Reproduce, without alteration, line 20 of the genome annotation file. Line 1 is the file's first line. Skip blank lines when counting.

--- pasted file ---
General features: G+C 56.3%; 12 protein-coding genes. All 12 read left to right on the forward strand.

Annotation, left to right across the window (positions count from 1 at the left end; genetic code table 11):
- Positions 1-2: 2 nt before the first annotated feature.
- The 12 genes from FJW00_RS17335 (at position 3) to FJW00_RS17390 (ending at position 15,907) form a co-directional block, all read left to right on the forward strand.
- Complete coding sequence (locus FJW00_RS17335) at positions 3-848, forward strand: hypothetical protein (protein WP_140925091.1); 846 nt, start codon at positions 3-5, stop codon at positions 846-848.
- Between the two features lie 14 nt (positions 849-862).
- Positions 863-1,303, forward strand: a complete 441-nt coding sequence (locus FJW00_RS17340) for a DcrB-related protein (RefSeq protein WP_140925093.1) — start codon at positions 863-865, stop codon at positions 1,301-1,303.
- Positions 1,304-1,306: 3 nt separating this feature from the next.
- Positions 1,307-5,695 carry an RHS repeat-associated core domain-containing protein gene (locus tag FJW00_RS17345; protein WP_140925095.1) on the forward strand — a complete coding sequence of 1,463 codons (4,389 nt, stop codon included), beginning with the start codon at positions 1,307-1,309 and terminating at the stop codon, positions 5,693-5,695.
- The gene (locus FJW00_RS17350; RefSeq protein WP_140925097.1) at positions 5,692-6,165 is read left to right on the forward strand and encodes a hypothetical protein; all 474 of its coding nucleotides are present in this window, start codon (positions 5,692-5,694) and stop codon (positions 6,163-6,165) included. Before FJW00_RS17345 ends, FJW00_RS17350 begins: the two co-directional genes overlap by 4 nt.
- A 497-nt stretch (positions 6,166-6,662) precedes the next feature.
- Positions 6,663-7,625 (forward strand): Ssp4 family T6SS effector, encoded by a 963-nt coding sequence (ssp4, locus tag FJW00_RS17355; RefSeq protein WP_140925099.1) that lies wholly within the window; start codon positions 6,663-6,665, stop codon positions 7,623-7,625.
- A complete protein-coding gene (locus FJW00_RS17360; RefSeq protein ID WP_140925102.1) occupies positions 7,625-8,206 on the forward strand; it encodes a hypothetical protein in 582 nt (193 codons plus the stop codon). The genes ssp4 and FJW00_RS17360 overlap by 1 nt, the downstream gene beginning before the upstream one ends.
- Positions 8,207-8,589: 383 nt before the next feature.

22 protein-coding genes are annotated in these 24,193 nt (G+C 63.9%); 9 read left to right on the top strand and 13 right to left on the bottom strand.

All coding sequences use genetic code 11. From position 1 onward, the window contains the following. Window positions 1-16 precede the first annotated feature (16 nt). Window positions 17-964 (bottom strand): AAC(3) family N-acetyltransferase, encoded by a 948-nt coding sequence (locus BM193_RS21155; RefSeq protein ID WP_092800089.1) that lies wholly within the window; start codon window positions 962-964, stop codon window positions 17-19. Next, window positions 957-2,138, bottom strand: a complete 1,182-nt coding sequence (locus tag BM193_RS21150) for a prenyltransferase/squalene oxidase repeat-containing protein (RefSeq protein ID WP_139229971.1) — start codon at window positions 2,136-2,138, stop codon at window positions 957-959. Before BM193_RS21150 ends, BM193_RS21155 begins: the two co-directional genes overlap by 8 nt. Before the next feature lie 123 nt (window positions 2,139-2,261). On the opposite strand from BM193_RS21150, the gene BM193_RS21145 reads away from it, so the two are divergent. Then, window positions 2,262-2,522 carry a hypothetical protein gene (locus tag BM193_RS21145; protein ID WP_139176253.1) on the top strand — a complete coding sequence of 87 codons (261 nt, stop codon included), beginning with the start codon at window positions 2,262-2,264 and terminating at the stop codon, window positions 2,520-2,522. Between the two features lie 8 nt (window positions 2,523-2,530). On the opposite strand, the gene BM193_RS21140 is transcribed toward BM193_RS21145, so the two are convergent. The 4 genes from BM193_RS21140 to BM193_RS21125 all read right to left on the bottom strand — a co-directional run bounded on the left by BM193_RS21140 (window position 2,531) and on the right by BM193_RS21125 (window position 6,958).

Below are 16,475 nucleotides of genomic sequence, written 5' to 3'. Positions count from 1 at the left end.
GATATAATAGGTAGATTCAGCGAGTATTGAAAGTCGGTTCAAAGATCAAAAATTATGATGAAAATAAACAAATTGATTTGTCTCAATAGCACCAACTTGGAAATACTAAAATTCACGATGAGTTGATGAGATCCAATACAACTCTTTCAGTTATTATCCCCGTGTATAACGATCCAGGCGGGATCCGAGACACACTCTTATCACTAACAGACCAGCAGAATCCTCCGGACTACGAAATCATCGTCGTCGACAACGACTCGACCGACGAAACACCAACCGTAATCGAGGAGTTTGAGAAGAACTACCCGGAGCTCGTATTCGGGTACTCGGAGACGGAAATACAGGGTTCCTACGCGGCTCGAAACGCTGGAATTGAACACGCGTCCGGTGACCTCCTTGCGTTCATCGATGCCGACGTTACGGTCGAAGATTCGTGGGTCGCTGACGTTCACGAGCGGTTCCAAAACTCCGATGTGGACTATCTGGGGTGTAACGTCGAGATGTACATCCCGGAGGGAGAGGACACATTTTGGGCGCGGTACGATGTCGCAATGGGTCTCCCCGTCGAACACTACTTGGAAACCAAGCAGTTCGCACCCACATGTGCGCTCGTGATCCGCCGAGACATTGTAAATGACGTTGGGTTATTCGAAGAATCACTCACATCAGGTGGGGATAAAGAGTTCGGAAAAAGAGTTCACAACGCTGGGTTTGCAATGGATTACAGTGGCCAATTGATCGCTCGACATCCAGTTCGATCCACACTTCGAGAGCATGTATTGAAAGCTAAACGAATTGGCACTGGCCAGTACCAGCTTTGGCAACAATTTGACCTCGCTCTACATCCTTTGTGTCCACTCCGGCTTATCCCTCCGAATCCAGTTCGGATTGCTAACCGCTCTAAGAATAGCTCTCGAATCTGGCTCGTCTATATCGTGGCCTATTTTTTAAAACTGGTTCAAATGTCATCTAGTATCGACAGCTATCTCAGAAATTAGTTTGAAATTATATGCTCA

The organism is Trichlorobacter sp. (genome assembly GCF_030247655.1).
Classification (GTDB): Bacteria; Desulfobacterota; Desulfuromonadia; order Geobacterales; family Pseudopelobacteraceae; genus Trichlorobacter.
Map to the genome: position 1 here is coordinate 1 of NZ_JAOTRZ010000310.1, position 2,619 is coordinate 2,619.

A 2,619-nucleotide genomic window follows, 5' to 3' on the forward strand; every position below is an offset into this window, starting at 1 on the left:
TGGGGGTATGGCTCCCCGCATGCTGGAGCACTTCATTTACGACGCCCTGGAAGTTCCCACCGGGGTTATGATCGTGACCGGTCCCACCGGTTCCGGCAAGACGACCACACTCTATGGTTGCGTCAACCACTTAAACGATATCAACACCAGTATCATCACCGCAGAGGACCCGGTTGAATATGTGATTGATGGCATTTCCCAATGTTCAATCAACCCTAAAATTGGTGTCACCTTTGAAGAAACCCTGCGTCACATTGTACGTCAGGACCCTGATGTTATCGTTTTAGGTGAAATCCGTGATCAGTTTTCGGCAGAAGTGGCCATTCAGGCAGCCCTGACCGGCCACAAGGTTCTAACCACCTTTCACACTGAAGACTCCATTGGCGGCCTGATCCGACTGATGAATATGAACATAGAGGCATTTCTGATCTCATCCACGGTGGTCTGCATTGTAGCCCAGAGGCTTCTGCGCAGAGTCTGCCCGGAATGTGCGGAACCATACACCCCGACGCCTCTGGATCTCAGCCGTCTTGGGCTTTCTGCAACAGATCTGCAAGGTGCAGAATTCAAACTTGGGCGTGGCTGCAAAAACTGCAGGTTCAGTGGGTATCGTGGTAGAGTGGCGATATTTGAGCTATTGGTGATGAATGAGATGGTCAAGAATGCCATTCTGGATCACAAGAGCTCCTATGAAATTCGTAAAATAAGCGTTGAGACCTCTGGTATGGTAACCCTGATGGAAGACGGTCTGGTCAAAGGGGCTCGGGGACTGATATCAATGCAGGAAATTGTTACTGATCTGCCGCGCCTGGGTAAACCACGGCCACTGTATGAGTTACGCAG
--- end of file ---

Classification (GTDB): Bacteria; Desulfobacterota; Desulfuromonadia; order Geobacterales; family Pseudopelobacteraceae; genus Trichlorobacter.